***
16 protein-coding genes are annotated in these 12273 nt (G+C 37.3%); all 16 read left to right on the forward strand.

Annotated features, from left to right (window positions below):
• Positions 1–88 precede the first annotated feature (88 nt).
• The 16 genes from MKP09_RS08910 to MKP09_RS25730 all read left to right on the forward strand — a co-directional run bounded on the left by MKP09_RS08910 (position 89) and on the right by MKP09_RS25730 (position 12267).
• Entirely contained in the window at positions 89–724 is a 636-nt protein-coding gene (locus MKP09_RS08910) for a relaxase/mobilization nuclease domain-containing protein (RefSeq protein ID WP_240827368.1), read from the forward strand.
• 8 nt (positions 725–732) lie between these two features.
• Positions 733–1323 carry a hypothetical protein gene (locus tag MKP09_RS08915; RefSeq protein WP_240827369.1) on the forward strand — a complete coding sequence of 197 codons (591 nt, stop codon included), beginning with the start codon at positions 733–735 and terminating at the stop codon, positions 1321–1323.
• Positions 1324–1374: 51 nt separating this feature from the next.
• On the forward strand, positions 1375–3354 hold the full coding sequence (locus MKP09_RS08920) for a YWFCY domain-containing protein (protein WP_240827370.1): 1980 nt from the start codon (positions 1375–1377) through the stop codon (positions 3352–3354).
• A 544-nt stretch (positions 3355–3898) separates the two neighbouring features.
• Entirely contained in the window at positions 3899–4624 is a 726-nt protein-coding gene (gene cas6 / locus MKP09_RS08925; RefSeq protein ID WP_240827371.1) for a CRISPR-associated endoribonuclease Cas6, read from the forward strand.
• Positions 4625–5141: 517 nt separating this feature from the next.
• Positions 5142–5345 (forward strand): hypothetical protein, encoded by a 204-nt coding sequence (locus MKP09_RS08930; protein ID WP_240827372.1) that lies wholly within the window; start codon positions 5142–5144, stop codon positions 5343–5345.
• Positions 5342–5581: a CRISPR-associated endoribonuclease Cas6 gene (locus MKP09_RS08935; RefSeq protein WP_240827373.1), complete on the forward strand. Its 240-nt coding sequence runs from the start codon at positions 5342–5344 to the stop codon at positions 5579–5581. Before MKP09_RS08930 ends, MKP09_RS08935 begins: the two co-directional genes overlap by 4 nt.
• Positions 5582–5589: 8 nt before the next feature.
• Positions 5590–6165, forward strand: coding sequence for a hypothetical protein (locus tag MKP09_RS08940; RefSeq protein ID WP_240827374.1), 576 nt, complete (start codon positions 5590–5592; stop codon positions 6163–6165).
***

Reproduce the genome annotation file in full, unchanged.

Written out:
16 protein-coding genes are annotated in these 12273 nt (G+C 37.3%); all 16 read left to right on the forward strand.

Annotated features, from left to right (window positions below):
• Positions 1–88 precede the first annotated feature (88 nt).
• The 16 genes from MKP09_RS08910 to MKP09_RS25730 all read left to right on the forward strand — a co-directional run bounded on the left by MKP09_RS08910 (position 89) and on the right by MKP09_RS25730 (position 12267).
• Entirely contained in the window at positions 89–724 is a 636-nt protein-coding gene (locus MKP09_RS08910) for a relaxase/mobilization nuclease domain-containing protein (RefSeq protein ID WP_240827368.1), read from the forward strand.
• 8 nt (positions 725–732) lie between these two features.
• Positions 733–1323 carry a hypothetical protein gene (locus tag MKP09_RS08915; RefSeq protein WP_240827369.1) on the forward strand — a complete coding sequence of 197 codons (591 nt, stop codon included), beginning with the start codon at positions 733–735 and terminating at the stop codon, positions 1321–1323.
• Positions 1324–1374: 51 nt separating this feature from the next.
• On the forward strand, positions 1375–3354 hold the full coding sequence (locus MKP09_RS08920) for a YWFCY domain-containing protein (protein WP_240827370.1): 1980 nt from the start codon (positions 1375–1377) through the stop codon (positions 3352–3354).
• A 544-nt stretch (positions 3355–3898) separates the two neighbouring features.
• Entirely contained in the window at positions 3899–4624 is a 726-nt protein-coding gene (gene cas6 / locus MKP09_RS08925; RefSeq protein ID WP_240827371.1) for a CRISPR-associated endoribonuclease Cas6, read from the forward strand.
• Positions 4625–5141: 517 nt separating this feature from the next.
• Positions 5142–5345 (forward strand): hypothetical protein, encoded by a 204-nt coding sequence (locus MKP09_RS08930; protein ID WP_240827372.1) that lies wholly within the window; start codon positions 5142–5144, stop codon positions 5343–5345.
• Positions 5342–5581: a CRISPR-associated endoribonuclease Cas6 gene (locus MKP09_RS08935; RefSeq protein WP_240827373.1), complete on the forward strand. Its 240-nt coding sequence runs from the start codon at positions 5342–5344 to the stop codon at positions 5579–5581. Before MKP09_RS08930 ends, MKP09_RS08935 begins: the two co-directional genes overlap by 4 nt.
• Positions 5582–5589: 8 nt before the next feature.
• Positions 5590–6165, forward strand: coding sequence for a hypothetical protein (locus tag MKP09_RS08940; RefSeq protein ID WP_240827374.1), 576 nt, complete (start codon positions 5590–5592; stop codon positions 6163–6165).